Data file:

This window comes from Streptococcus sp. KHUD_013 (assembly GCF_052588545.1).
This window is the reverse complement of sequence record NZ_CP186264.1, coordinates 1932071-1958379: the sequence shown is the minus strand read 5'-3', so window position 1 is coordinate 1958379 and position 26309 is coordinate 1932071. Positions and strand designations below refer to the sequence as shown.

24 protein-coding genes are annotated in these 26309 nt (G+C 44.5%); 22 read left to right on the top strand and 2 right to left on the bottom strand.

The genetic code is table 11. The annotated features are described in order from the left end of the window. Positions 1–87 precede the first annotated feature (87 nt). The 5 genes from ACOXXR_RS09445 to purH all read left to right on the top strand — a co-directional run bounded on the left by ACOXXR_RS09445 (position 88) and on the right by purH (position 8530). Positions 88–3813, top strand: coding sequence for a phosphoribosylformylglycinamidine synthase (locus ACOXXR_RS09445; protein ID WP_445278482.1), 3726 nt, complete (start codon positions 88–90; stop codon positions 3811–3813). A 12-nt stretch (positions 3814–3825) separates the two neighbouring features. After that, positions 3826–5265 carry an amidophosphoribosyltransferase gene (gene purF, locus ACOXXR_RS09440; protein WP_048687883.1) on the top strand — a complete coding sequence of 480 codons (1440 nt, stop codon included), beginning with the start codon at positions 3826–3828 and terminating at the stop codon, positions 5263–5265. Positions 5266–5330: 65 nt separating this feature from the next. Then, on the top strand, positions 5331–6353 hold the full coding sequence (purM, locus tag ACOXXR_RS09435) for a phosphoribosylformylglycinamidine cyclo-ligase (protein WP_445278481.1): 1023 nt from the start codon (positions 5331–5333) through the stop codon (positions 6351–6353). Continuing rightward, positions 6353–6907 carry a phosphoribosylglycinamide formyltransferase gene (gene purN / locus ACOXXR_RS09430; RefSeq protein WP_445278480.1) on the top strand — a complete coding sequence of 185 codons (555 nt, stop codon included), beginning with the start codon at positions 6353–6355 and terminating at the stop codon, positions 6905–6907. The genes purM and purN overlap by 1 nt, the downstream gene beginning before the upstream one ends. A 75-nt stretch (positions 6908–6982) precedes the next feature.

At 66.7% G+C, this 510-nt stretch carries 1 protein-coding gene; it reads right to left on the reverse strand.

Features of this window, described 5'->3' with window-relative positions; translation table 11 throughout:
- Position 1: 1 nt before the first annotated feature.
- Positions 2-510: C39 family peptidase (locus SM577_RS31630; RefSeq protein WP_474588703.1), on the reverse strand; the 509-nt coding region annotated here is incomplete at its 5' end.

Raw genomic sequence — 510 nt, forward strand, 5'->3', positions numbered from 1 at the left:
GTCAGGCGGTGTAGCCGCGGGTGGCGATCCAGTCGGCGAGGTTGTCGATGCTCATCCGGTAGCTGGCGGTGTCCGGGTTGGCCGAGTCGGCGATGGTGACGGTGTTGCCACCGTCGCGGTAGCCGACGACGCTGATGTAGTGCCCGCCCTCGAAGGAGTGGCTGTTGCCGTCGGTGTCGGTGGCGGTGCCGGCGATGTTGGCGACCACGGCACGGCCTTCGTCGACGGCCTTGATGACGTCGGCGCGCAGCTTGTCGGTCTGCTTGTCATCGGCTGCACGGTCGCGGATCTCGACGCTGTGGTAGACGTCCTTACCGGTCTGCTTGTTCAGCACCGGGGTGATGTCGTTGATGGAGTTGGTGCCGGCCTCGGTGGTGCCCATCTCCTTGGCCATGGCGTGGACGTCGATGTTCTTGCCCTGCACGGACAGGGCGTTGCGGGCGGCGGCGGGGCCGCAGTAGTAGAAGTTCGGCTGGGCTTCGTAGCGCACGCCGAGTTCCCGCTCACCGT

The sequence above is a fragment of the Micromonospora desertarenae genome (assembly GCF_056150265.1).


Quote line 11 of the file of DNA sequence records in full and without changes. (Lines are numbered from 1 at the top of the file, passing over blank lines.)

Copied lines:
The sequence above is a fragment of the Micromonospora desertarenae genome (assembly GCF_056150265.1).